By Gina Channell Wilcox
Gun violence shatters sense of safetyUploaded: Aug 4, 2022
The sense of safety is as fragile as glass.
I realized this when I made a trip to Stoneridge Mall recently, by myself, at dusk. As I parked, I thought of all of the violent incidents in the Tri-Valley over the past few weeks. As I grabbed the door handle, I remembered the armed robbery in the parking lot of a Danville grocery store the previous week when a man was approached by teenagers pointing guns at him when he exited his car.
That July 1 armed robbery, which happened in broad daylight in a community named the safest in California just last year, made me want to lock my doors and not leave the house. Not only did this happen in the parking lot of a store I frequent, it was the fourth violent crime involving gun-wielding thugs in the Tri-Valley within the previous two-week period. It was preceded by a car break-in with shots fired in Pleasanton on June 28, which was preceded by an armed robbery attempt with gunfire exchanged in Danville on June 21, which was preceded by an armed carjacking in Livermore on June 20.
Two weeks went by and I started feeling a bit more secure, but then the crack in my fragile sense of safety splintered further when three people were shot at Granada Bowl in Livermore.
Police reported Antonio Vargas, 28, was playing pool in the bar at the bowling alley on July 16 when there was a verbal altercation that turned into a physical altercation that ended with Roger Garcia Aleman pulling a gun and shooting three people, killing Vargas.
At 27, Aleman has a long and violent record. He has been in and out of jail since he was 18 – or at least on the record because juvenile records are kept from the public. After looking at his run-ins with the law since he was 18, my bet is that the violent, criminal behavior started well before he became a legal adult.
At age 18 in September 2013, Aleman was convicted of assault with a firearm and sentenced to four years in state prison. However, he obviously didn’t serve even half of his sentence because in July 2015 he had his parole revoked and was sentenced to 145 days in county lockup.
He had his parole revoked again in May 2016 and sentenced to 90 days in jail, and again in November of that year for evading a police officer in Pleasanton and spent 18 days in Santa Rita. Because evading a police officer is a misdemeanor, Aleman was put on court probation for three years.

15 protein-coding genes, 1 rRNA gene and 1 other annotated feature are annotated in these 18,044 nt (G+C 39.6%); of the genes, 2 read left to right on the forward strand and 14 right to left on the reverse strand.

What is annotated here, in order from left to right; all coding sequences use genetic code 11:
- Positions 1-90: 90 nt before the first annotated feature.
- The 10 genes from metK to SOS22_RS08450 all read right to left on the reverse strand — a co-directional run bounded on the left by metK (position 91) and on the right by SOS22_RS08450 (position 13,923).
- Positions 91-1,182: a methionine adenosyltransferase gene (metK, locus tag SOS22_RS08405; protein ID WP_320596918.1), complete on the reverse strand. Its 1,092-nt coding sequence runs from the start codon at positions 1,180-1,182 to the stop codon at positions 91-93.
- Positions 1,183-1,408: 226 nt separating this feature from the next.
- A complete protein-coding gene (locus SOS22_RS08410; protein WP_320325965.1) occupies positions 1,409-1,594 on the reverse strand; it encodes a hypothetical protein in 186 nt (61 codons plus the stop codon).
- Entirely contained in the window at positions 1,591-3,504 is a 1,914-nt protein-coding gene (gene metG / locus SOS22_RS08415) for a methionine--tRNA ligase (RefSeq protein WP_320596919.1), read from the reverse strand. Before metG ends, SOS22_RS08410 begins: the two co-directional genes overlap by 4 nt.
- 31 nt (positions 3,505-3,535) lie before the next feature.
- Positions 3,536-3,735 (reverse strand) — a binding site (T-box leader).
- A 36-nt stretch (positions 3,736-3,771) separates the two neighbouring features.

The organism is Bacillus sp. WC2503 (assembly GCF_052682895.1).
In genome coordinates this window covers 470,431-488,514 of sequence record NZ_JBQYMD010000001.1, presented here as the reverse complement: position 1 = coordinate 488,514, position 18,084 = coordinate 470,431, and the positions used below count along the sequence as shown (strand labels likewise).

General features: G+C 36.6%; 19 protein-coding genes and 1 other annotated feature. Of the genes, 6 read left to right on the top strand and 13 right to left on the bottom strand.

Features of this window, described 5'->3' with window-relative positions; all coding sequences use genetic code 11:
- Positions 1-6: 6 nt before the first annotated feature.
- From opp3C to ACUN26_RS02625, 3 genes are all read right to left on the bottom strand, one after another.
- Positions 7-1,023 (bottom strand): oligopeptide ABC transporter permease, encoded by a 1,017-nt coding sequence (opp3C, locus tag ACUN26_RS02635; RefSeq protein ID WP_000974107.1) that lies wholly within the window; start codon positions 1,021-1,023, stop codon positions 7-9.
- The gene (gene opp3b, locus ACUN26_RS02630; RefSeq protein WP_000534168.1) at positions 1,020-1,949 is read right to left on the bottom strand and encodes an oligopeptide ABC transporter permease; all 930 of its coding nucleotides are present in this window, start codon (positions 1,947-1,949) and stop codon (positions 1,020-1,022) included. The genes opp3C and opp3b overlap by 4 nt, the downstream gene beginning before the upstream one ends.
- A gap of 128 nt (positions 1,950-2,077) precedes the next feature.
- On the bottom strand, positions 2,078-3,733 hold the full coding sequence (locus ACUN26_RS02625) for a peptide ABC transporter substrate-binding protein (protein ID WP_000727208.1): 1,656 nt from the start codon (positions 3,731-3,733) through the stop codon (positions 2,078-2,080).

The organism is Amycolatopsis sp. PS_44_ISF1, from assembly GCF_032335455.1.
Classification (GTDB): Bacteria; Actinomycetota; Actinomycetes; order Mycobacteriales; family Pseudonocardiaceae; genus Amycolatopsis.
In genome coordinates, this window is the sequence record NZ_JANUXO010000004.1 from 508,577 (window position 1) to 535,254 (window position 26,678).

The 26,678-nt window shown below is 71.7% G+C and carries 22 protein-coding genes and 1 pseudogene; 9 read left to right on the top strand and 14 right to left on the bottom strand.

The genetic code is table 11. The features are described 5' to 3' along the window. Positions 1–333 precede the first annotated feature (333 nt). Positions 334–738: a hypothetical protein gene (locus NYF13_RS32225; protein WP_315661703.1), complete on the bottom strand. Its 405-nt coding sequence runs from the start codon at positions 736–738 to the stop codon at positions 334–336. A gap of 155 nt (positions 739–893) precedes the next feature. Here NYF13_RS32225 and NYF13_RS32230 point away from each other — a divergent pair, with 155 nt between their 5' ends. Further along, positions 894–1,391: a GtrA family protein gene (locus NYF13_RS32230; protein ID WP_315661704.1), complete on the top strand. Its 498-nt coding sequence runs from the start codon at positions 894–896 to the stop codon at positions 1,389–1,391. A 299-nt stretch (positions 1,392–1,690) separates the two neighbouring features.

In November 2017 Aleman was arrested and charged with, among other offenses, possession of a firearm by a felon, carrying a loaded firearm in a city, carrying a concealed firearm within a vehicle and possession of methamphetamine.
In 2018, Aleman pleaded no contest to one charge of being a felon in possession of a firearm and was sentenced to three years in San Quentin, with 182 days for credit for time served. The balance of the complaint was dismissed.
In September 2020, he was arrested for public intoxication, in May 2021 for possession of a firearm by an addict, and in December 2021 for possession of a controlled narcotic and marijuana.
Aleman pulled the trigger that ended Antonio Vargas’ life, but who is ultimately responsible for Vargas’ death? Is it the DA’s office because they compromised too much and too often by reducing and dismissing charges? Is it the California Department of Corrections and Rehabilitation Board of Parole, because they open the prisons’ revolving doors to so many before they serve even half of their sentences?
California's gun laws are among the most restrictive, if not the strictest, in the United States. In the Golden State, as in many other states, felons are prohibited from possessing firearms. Yet Aleman was indeed in possession of a concealed firearm on July 16, 2022.
Criminals don’t go through legal means to get guns. They go through individual sales, in which sellers who aren’t licensed gun dealers aren’t required to conduct a background check. They have a “straw buyer” purchase them. They steal them. They build them.
According to the California Department of Justice’s 2021 Armed and Prohibited Persons System annual report, as of Jan. 1, 2022, 24,509 individuals who are on the prohibited list are known to possess firearms. Of that number, 54% of prohibited individuals in the APPS database were prohibited due to a felony conviction.
The department’s recommendations to get firearms from prohibited people boils down to money – money to enforce a currently unfunded mandate that county courts confiscate or transfer firearms from felons, money to offer competitive pay for its officers, and money to modernize databases.
I want to again be able to leave the house without fear of being robbed at gunpoint or shot.
We need our elected representatives like Gov. Gavin Newsom and Congressman Eric Swalwell to stop posturing for their party and voters and focus on funding mandates that will get guns out of the hands of violent felons.
It’s too late for Antonio Vargas and his family, but maybe we can stop this from happening again.